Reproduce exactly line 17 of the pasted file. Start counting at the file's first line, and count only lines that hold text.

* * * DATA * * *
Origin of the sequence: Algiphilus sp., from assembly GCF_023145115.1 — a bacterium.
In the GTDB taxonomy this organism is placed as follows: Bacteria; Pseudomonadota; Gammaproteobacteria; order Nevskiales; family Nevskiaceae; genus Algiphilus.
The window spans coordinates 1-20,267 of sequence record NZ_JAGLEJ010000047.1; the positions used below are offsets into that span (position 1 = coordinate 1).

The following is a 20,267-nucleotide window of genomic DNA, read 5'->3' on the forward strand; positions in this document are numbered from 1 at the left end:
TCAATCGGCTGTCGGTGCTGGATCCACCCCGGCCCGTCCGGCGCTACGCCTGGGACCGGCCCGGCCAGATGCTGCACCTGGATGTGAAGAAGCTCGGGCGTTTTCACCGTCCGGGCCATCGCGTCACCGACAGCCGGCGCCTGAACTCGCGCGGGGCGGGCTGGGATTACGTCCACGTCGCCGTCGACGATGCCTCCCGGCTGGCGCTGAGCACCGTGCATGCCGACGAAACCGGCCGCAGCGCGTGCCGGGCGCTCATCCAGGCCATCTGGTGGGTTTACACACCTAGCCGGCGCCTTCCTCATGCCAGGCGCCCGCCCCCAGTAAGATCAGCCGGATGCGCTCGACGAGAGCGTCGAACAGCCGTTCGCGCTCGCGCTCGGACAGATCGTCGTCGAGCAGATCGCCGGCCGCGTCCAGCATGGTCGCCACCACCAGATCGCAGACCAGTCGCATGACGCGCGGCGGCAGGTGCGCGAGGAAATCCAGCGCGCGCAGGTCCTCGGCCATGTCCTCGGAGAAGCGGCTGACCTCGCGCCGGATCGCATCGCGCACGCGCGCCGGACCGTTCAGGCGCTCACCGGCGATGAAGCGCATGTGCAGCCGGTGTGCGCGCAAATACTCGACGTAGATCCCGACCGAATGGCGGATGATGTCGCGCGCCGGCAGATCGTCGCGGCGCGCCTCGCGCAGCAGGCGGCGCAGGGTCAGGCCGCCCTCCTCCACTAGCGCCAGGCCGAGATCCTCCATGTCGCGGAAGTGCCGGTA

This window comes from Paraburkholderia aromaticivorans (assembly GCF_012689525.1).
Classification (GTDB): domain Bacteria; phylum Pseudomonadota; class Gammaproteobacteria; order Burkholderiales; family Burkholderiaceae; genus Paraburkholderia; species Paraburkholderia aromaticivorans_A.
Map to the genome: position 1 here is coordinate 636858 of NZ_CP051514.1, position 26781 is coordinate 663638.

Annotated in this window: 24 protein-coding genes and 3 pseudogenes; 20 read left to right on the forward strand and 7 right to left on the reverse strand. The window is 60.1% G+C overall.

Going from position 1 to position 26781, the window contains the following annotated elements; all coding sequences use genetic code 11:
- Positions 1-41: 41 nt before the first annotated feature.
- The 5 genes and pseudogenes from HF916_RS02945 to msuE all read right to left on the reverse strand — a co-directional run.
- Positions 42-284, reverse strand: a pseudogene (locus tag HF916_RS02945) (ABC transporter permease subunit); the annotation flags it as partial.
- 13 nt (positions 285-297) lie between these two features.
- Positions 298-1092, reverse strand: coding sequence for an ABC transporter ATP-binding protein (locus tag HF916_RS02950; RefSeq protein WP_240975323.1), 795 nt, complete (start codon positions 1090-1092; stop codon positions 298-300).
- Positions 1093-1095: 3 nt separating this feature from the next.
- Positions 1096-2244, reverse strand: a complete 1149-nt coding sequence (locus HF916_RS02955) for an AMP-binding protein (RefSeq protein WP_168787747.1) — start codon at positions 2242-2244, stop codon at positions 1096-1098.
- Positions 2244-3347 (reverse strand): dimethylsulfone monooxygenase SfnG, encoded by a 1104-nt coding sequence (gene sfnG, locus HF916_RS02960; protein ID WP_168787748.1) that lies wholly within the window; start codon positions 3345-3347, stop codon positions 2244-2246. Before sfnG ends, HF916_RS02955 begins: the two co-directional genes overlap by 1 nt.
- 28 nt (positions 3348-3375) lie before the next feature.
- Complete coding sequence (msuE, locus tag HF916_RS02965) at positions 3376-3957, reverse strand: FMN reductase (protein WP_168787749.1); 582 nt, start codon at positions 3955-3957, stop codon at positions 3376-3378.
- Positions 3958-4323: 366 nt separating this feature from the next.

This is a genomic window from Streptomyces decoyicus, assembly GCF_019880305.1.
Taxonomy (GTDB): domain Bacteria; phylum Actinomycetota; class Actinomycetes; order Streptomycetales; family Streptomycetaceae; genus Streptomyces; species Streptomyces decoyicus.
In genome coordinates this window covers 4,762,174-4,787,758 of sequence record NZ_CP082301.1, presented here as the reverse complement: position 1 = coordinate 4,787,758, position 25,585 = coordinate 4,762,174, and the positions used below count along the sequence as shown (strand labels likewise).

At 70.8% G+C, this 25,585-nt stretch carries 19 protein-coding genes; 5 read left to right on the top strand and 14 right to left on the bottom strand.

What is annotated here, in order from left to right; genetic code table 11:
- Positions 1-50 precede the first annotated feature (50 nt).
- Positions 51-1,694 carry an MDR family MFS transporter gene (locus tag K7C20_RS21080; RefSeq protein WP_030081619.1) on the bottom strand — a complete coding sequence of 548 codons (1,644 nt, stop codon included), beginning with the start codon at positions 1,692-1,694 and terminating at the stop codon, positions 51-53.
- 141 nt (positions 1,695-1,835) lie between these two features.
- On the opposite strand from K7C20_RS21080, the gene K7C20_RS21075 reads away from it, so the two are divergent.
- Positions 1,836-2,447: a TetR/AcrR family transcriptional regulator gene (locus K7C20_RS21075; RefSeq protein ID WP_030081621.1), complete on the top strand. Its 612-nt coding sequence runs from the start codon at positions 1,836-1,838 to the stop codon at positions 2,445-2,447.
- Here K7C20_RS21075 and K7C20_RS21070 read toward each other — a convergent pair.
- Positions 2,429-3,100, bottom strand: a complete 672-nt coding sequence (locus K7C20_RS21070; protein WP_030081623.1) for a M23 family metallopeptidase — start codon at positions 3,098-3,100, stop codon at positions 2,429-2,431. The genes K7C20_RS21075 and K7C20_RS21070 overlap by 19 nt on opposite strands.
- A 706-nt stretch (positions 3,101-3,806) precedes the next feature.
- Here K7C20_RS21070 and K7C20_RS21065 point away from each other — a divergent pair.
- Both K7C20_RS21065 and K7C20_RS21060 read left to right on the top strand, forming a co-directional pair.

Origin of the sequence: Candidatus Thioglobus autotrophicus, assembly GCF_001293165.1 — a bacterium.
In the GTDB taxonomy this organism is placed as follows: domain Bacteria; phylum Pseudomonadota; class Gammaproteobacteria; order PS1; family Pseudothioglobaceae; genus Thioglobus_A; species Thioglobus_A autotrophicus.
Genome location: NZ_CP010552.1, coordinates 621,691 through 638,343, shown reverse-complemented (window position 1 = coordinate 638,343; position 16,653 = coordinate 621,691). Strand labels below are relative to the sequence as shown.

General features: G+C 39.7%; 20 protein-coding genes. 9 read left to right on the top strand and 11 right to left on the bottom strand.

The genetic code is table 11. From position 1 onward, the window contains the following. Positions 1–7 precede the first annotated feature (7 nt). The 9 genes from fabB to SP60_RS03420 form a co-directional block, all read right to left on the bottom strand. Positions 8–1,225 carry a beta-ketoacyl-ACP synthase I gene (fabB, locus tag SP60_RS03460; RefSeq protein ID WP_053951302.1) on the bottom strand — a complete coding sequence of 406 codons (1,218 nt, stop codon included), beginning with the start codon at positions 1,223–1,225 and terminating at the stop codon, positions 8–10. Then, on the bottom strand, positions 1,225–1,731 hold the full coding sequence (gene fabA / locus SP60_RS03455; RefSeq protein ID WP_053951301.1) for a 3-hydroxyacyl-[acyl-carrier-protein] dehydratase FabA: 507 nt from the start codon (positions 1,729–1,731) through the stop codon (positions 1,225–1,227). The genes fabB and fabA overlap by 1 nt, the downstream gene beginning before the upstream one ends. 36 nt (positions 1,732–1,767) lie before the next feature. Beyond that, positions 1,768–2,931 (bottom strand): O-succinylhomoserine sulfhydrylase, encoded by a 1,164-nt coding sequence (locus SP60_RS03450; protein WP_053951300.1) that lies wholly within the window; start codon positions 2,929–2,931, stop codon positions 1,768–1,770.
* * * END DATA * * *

- Positions 1096-2244, reverse strand: a complete 1149-nt coding sequence (locus HF916_RS02955) for an AMP-binding protein (RefSeq protein WP_168787747.1) — start codon at positions 2242-2244, stop codon at positions 1096-1098.